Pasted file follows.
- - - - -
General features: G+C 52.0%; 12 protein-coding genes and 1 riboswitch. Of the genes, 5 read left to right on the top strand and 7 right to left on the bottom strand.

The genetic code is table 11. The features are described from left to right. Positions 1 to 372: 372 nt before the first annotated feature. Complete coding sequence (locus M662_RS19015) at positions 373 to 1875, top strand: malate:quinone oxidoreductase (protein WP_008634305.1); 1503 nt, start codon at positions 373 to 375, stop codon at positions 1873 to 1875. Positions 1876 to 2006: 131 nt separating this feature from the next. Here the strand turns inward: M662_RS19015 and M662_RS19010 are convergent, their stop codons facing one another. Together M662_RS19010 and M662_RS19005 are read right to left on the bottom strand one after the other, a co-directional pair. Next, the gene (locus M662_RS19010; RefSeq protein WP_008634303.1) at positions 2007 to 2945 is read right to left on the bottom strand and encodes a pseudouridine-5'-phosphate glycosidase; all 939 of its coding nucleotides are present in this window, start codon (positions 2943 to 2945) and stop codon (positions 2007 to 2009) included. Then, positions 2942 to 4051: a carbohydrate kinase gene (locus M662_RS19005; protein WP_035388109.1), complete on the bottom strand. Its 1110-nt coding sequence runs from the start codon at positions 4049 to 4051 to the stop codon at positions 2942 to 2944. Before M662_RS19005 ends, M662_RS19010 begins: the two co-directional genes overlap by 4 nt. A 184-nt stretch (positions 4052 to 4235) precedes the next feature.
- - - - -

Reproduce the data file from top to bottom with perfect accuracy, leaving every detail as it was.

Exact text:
General features: G+C 52.0%; 12 protein-coding genes and 1 riboswitch. Of the genes, 5 read left to right on the top strand and 7 right to left on the bottom strand.

The genetic code is table 11. The features are described from left to right. Positions 1 to 372: 372 nt before the first annotated feature. Complete coding sequence (locus M662_RS19015) at positions 373 to 1875, top strand: malate:quinone oxidoreductase (protein WP_008634305.1); 1503 nt, start codon at positions 373 to 375, stop codon at positions 1873 to 1875. Positions 1876 to 2006: 131 nt separating this feature from the next. Here the strand turns inward: M662_RS19015 and M662_RS19010 are convergent, their stop codons facing one another. Together M662_RS19010 and M662_RS19005 are read right to left on the bottom strand one after the other, a co-directional pair. Next, the gene (locus M662_RS19010; RefSeq protein WP_008634303.1) at positions 2007 to 2945 is read right to left on the bottom strand and encodes a pseudouridine-5'-phosphate glycosidase; all 939 of its coding nucleotides are present in this window, start codon (positions 2943 to 2945) and stop codon (positions 2007 to 2009) included. Then, positions 2942 to 4051: a carbohydrate kinase gene (locus M662_RS19005; protein WP_035388109.1), complete on the bottom strand. Its 1110-nt coding sequence runs from the start codon at positions 4049 to 4051 to the stop codon at positions 2942 to 2944. Before M662_RS19005 ends, M662_RS19010 begins: the two co-directional genes overlap by 4 nt. A 184-nt stretch (positions 4052 to 4235) precedes the next feature.